"I've coached [Hall of Famers] Reggie White, Bruce Smith, and Curley Culp," Phillips said. "He's in that class. … I remember some people were saying he was a bust his rookie year. Yeah, he's gonna be a bust, all right. But it's gonna be a bust in the Hall of Fame.
"He's the perfect player."
Thus far, the Texans have been riding a stunning winning streak when it comes to their perfect player. Consider:
• On draft day in 2011, the Texans had zeroed in on troubled linebacker Aldon Smith with the 11th overall pick. San Francisco unexpectedly took Smith at No. 7, leaving the Texans to move to Plan B: moving Mario Williams to linebacker and taking a defensive end to slide into Williams' spot.
In hindsight, it would seem to be an easy call. But Phillips said there was a debate between Watt and another unnamed defensive end. And the decision was closer than anyone would want to admit.
"There was another guy," Phillips said. "I don't want to get into it, but half the people were for the other guy, and half of them were for J.J. But it worked out. We took the right one."
• Because Watt was drafted in 2011, he was subject to the first year of the collectively bargained rookie wage scale. Thanks to that negotiated tweak, his first contract as the 11th overall pick was for four years and $11.24 million. Comparatively, the 11th overall pick in 2010, Jacksonville's Tyson Alualu, signed a five-year $21.9 million deal.
And because Watt was drafted outside of the top 10, the team option for a fifth year (which the Texans picked up) is calculated by averaging the salaries of the third through the 25th highest-paid players at his position. If Watt had been selected one spot earlier, his fifth-year salary would have been the average of the top 10 players at his position.
• Unlike Ndamukong Suh, whose extension issues have loomed over the Lions, Watt went through the Texans' offseason without so much as a whisper about a holdout, taking part in all of the spring work. Why?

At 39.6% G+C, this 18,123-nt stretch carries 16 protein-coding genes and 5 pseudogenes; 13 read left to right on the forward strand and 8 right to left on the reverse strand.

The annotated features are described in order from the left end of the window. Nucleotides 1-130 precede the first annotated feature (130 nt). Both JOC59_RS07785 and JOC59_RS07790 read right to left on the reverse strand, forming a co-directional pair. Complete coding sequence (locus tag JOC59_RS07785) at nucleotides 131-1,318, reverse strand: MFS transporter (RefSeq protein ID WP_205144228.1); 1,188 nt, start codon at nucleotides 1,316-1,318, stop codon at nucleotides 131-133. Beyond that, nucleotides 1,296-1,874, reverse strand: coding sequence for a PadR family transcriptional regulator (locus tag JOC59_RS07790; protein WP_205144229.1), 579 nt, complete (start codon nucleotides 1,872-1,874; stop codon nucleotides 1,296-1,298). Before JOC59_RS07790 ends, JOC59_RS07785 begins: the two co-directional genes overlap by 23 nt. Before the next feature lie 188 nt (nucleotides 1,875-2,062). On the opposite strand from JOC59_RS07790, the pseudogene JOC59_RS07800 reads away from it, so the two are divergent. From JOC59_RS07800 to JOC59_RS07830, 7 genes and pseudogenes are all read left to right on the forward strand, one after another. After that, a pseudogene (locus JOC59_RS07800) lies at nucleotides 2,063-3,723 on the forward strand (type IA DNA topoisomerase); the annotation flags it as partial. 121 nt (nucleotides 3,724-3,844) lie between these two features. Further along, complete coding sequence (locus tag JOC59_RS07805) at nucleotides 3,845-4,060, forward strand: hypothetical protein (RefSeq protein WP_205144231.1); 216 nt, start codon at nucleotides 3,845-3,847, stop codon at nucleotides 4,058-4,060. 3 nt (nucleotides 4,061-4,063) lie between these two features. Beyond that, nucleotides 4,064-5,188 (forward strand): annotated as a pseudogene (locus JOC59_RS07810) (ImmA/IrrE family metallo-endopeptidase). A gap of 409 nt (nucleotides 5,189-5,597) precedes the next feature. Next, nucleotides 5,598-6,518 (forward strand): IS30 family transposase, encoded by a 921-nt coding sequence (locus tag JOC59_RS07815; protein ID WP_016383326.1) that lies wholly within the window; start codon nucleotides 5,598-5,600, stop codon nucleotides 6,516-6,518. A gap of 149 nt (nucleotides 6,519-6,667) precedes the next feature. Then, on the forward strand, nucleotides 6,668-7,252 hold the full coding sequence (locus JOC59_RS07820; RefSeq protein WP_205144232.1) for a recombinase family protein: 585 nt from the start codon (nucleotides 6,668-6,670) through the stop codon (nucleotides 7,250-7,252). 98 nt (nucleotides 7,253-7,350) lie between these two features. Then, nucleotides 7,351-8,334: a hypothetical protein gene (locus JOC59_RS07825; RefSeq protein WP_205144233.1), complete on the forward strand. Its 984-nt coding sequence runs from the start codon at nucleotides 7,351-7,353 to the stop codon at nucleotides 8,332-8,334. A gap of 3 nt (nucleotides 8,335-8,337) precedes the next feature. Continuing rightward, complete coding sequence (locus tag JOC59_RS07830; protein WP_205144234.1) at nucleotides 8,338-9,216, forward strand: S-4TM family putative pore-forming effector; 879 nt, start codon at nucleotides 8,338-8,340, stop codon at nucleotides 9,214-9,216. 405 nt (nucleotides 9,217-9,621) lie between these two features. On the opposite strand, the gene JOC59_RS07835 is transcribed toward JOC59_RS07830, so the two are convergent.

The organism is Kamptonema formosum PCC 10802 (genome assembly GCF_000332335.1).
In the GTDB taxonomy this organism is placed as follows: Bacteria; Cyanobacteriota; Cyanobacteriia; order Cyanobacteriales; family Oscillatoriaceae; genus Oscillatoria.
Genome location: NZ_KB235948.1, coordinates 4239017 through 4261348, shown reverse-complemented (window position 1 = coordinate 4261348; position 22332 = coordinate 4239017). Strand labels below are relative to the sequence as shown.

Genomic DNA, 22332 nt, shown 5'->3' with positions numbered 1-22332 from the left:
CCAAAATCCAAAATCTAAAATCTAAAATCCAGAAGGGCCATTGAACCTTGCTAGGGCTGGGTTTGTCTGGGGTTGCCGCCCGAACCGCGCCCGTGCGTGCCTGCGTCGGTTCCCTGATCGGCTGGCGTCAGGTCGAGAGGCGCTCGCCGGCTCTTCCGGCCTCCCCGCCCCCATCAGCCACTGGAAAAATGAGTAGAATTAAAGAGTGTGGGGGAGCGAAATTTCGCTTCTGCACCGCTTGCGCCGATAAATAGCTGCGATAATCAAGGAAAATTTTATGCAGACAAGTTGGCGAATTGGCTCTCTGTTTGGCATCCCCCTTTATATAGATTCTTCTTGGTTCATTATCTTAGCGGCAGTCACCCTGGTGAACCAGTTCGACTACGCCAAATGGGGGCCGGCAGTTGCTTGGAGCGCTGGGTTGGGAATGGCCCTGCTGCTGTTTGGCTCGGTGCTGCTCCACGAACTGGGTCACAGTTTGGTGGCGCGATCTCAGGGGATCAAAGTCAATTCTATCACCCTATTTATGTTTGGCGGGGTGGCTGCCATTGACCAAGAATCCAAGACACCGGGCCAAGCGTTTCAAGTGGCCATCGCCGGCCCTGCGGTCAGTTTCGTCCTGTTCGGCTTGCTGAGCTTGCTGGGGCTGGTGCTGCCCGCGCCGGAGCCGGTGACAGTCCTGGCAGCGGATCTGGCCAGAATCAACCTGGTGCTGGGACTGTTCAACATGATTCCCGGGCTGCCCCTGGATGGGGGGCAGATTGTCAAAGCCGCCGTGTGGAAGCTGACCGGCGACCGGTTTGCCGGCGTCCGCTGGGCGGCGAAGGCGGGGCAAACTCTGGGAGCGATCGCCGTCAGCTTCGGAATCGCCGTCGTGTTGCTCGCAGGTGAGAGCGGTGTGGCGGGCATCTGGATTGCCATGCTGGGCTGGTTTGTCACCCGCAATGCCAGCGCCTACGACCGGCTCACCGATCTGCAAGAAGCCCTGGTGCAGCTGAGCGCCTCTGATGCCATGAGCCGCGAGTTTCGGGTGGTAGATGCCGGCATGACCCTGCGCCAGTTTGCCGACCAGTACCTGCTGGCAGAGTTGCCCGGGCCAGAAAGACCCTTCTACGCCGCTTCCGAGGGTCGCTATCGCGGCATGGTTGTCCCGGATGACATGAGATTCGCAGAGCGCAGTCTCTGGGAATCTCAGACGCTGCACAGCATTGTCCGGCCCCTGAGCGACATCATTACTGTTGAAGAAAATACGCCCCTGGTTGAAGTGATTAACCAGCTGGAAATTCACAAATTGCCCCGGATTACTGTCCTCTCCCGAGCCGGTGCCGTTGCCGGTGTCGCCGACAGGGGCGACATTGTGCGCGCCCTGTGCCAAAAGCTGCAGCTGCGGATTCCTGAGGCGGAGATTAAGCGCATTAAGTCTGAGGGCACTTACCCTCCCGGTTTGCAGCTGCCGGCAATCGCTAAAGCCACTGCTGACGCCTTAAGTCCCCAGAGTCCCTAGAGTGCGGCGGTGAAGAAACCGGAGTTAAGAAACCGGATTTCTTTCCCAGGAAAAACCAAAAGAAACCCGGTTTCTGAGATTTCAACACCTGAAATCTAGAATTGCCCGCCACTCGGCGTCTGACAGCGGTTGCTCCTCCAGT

"I can be bigger," Watt said. "I can be faster. I can be stronger. I'm a young kid. I still have room to grow."
The same could be said of Watt's paycheck. And if he doesn't get an extension before the end of training camp, history suggests the Texans won't do a new deal before next offseason. Which is a risk. Much like Suh, it's expected that Watt's negotiations will start at highest-paid defensive player territory, which currently is Mario Williams' six-year deal reported to be worth as much as $100 million. And with the thus-far lackluster look of Houston's offense, Watt could have plenty of opportunities to pile up numbers.
None of which addresses the salary cap, which could jump anywhere from $10 million to $20 million next season. The bigger the jump, the more pressure it will put on the Texans to get Watt done before he goes into his final year. And he'll be watching multiple monster contract extensions for the rest of the class of 2011, too.
Until then, Watt will bide his time and live by a well-intentioned maxim.
"If they give you $2 of wage, give them $3 of work," Watt said. "That's what I'm going to try and do."